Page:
Last, but certainly not least, remember who you are. We are servants of the most high God, which is the most important thing in our life. Everything previously stated is undergirded by this one truth. All the decisions we make should be based upon His law. Our time here is short, but eternity is forever. Consequently, we need to make decisions with the understanding they affect our eternal destination. Also, since this is the most important thing in our life, shouldn't we spend more time in learning, studying, praying, serving? If you want to be a professional baseball player, you have to spend countless hours taking ground balls, fly balls, throwing to first base, and batting practice. What about being a Christian? If we don't put our nose in the Book and study and practice, we're not going to be very good at it. If you can spend hours doing homework, hours playing video games, hours playing sports, then you can also spend time with His word.
    Hopefully, you are already practicing these things. I'm sure you've heard all this before, but as Peter said in 2 Peter 3:1, I'm "stirring up your pure minds by way of reminder." Being a teenager is fun, but it is also difficult. Put the Lord first and remember these points, and you'll soon realize being right with the Lord is more important than being popular at school, having lots of friends, or engaging in sin that might seem fun at the time. As I was once told, this life is a probationary period to see if we're fit for eternity with God. Let's all make sure we see each other again after this probationary period is over.
---Marshall Reid

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Concerning "Ritualism"
    God's Word clearly condemns any notion of a "ritualistic" approach to religion. Jesus openly rebuked the Pharisees for just such activity. He described them as the kind of people who did "all their works . . . for to be seen of men" (Matthew 23:5).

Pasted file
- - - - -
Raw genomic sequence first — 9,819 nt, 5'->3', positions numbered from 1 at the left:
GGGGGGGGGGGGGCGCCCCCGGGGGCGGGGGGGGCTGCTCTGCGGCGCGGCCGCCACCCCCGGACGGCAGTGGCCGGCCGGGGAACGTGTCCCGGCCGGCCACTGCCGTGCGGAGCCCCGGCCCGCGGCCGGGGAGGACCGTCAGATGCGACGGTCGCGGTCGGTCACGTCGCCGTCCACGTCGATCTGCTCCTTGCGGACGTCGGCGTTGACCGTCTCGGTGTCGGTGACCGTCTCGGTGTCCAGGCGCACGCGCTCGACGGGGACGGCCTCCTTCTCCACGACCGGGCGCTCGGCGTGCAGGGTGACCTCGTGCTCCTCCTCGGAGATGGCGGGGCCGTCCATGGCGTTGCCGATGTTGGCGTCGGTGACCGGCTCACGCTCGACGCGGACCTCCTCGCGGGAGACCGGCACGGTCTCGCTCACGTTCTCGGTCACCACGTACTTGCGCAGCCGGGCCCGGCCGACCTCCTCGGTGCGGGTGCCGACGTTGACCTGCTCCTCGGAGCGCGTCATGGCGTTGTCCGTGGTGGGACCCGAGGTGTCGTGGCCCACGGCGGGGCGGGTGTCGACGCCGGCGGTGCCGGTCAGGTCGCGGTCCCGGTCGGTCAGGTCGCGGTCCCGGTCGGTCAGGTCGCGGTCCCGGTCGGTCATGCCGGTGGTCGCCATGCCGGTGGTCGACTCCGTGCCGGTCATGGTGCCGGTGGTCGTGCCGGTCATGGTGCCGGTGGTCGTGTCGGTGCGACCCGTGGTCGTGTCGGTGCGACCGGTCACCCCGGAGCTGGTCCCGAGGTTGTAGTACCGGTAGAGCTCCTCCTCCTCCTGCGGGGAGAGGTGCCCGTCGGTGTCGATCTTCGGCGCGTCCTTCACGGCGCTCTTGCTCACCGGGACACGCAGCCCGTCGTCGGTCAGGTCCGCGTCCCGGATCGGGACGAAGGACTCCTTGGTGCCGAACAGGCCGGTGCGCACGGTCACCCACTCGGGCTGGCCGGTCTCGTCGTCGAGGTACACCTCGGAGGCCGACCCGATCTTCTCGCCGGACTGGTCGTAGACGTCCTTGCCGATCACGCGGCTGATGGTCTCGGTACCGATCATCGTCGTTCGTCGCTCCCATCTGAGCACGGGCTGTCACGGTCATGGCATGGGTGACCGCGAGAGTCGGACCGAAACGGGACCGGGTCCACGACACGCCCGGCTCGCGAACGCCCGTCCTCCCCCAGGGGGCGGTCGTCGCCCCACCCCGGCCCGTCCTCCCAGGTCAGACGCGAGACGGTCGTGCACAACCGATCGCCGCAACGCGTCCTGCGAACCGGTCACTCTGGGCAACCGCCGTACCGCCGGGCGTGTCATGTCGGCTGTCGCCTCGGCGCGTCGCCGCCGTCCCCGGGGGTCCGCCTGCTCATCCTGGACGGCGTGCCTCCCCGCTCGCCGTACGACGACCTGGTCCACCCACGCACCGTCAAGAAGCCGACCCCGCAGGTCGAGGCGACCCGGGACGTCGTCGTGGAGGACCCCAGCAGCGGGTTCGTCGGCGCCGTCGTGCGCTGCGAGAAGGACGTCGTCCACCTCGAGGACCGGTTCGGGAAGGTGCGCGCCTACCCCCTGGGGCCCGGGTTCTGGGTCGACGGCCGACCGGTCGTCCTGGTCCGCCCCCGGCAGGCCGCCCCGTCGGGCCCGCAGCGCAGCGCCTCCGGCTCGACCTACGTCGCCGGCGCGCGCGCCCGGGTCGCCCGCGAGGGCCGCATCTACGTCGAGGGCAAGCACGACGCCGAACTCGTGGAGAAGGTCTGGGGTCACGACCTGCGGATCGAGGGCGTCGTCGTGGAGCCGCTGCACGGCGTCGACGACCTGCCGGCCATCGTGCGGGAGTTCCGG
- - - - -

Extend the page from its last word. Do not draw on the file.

There are many in the religious world today that are guilty of ritualism. They adorn their buildings with elaborate trappings, dress their priests in special clothes, and conduct their services in a certain fashion to impress the carnal mind. These folks need to realize the futility of such efforts. "God is a Spirit: and they that worship him must worship him in spirit and in truth" (John 4:24). He will not accept ritualism in the place of sincere and humble worship (Matthew 6:1-8,16-18).
    In reaction to the abuses of ritualism, some have migrated to the opposite extreme. Since it is clear that God disapproves of any ritualistic deeds, they have decided that we ought to avoid anything in our teaching or practice that stresses specific acts done in specific ways. They rightly argue that true religion comes from the heart. But they mistakenly deduce that what we do physically is unimportant. To them, a sincere heart is all that matters.
    The Scriptures teach that both things are necessary: a good heart, and physical compliance to God's commands. Paul taught Titus to strive for this important balance: "In all things showing thyself a pattern of good works: in doctrine showing uncorruptness, gravity, sincerity, sound speech, that cannot be condemned; that he that is of the contrary part may be ashamed, having no evil thing to say of you" (Titus 2:7,8). Do you see it? Our attitude of heart ("sincerity") will be manifested in our pure "doctrine", our "pattern of good works" and our "sound speech."
    Let us learn to "serve God acceptably with reverence and godly fear" (Hebrew 12:28).
---Greg Gwin